Spring is well in place now and the migrant birds are heading back to the village and singing their hearts out. A walk around the village should reveal the chiff chaff call of the Chiffchaff and fluety tones of the black and if your hearing is up to it the high pitched calls of the […]
I took several pleasant strolls out and about the village this week and may be joined by others soon as the walks section of the blog has made the big time getting to page 30 of the Wymondham magazine. Undoubtedly my favourite walk was out on the West Hethersett loop which still has the winter seed crop attracting flocks of scarce farmland birds. Over 100 linnets were singing and feeding and as I got closer I could pick out nearly 20 yellowhammers and plenty of chaffinches mixed in.
The adjacent path runs along the hedgerows and the calls and song of greenfinch, dunnock, wren and robin were all evident. Some poorly controlled dogs also highlighted, in their trespassing, pheasants which shot out of the field. My end point was to be the local county wildlife site at Beckhithe Meadow and the hedgerows on route were home to foraging yellowhammer and reed buntings again staying local thanks to the seed crop.
I took a couple of 9 year old assistants out with me on another nearby walk to deploy some camera traps on a possible otter or mink trail to see what we could capture. There were plenty of calling chiffchaffs as we headed down to the river and black headed gulls tracked us, suspicious of our motives. we got brief views of a buzzard as it called and flew off ahead of us and after we had walked through the oaks trees a few hundred meters we heard it call again but this time it didn’t sound right. It turned out the reason it didn’t sound right was because this time it was two red kites displaying and dancing low overhead causing some serious wow moments for myself and my companions. further on we checked out the local mallards and tufted ducks but some other local ducks have given mean excuse to bring out some favourite captures.
On our way back home we travelled the A47 south of Norwich and saw not one but two badgers. Unfortunately both had been the victims of road accidents but I suppose this does highlight a good local population and they were joined in their roadside resting place by a polecat which whilst sad also suggests that they continue to do well in the area. Owing to some significant operator error this weeks video comes to you not of otters or mink but of a recent healthy if slightly damp badger. Check back soon to see if the first otter has been caught on camera.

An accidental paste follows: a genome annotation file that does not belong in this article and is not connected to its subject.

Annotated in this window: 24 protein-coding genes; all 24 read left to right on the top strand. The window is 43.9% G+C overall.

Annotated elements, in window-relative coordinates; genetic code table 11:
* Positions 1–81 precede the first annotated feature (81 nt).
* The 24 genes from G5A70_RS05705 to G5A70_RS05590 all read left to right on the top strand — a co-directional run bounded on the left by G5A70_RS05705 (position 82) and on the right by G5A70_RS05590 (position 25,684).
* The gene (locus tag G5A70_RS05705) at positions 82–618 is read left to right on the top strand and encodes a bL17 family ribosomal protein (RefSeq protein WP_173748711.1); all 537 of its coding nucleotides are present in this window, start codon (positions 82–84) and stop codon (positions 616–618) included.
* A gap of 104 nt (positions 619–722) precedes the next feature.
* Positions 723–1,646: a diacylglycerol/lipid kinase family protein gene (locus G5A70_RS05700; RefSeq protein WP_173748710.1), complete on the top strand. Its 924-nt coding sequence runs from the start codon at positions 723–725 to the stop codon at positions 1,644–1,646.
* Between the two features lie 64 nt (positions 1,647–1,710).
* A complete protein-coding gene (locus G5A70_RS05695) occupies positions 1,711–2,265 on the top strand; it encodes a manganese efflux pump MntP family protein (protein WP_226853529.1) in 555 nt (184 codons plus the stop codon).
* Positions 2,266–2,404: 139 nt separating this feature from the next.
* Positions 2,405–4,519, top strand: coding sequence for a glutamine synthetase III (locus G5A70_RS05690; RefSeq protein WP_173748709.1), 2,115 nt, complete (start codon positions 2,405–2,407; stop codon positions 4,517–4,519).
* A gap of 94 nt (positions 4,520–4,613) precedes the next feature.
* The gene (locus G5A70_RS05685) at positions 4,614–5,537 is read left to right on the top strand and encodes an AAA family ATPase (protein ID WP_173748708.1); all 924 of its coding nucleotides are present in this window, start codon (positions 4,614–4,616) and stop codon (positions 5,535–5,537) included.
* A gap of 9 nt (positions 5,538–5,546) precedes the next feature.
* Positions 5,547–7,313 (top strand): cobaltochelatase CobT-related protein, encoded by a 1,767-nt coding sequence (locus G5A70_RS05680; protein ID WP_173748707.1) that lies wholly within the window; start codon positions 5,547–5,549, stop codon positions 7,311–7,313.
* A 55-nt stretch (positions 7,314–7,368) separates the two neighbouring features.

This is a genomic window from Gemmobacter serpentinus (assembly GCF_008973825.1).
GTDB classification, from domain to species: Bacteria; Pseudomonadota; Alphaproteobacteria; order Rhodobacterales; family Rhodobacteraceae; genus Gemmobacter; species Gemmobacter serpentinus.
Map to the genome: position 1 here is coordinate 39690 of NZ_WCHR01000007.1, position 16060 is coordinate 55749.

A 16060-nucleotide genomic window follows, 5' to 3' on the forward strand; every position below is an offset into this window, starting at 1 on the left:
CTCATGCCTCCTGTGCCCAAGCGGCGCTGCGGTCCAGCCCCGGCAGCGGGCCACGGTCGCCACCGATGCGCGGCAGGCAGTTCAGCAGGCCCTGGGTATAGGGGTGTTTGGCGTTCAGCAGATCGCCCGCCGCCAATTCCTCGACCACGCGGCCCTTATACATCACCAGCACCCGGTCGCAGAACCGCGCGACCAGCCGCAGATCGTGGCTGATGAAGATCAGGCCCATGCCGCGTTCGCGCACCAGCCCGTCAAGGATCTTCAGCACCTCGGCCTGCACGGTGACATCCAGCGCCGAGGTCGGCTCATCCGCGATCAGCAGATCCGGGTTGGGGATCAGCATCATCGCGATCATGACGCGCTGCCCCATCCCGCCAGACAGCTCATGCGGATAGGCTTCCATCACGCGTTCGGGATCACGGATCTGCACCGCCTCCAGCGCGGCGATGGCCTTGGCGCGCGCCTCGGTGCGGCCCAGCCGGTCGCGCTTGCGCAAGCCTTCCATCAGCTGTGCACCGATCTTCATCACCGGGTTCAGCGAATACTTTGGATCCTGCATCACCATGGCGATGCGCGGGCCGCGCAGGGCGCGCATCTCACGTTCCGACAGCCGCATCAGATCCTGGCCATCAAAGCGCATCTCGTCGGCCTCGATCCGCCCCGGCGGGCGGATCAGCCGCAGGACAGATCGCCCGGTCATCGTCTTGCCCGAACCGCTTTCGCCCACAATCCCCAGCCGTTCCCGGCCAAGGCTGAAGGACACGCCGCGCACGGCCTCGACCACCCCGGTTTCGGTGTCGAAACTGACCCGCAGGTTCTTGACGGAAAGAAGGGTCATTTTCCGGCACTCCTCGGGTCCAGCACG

I have procrastinated on this latest post as I was hoping to announce the first of the spring migrants, primarily the new herald of Spring the chiffchaff. Whilst they have been heard along with whitethroat not to far away in Marlingford they have still to put in an appearance locally. As I ran out this evening I did have the unexpected pleasure of hearing another spring returnee with a calling Oystercatcher over New Road.
Pairs of Oystercatchers have also livened up this months WEBS counts on both my sites and the counts have highlighted the transition of the seasons with the noisy piping of the pied pipers set against the quiet whistles of the few remaining winter wigeon also present on the WEBS counts. Fluctuating water levels have also resulted in lots of gulls on the counts with the usual culprits in the form of black headed, lesser black backed and herring gulls along with pleasingly high counts of the less common, common gull.
One of my WEBS counts also produced in quick succession red kite great white egret and three little egrets. Strange to think that a couple of decades ago this would probably have been three lifers for me just shows what some man made introduction and global warming can achieve….
Recently I have also done a little travelling with my 9 year old assistant and we realised the other day that neither of us had knowingly seen the worlds tallest tree so a quick google and trip saw us Head for far flung Wymondham to check out the majesty of the Giant Redwood.
My companion was a little disappointed that we couldn’t drive through a tunnel dug out of the base of the tree but understood that this was no longer the done thing as its not entirely good for the tree. Following the tree our trip headed out to the far East and great Yarmouth. After the lure of Mediterranean gulls and tumbling two pence pieces was satisfied we went out to Breydon water to take in the high tide spectacle and watched the thousands of gulls waders and wildfowl waiting patiently for the turn of the tide. If I had to pick a favourite it was probably the pintail quietly and elegantly feeding under screaming redshank making up for the lone one I had missed earlier in the winter locally.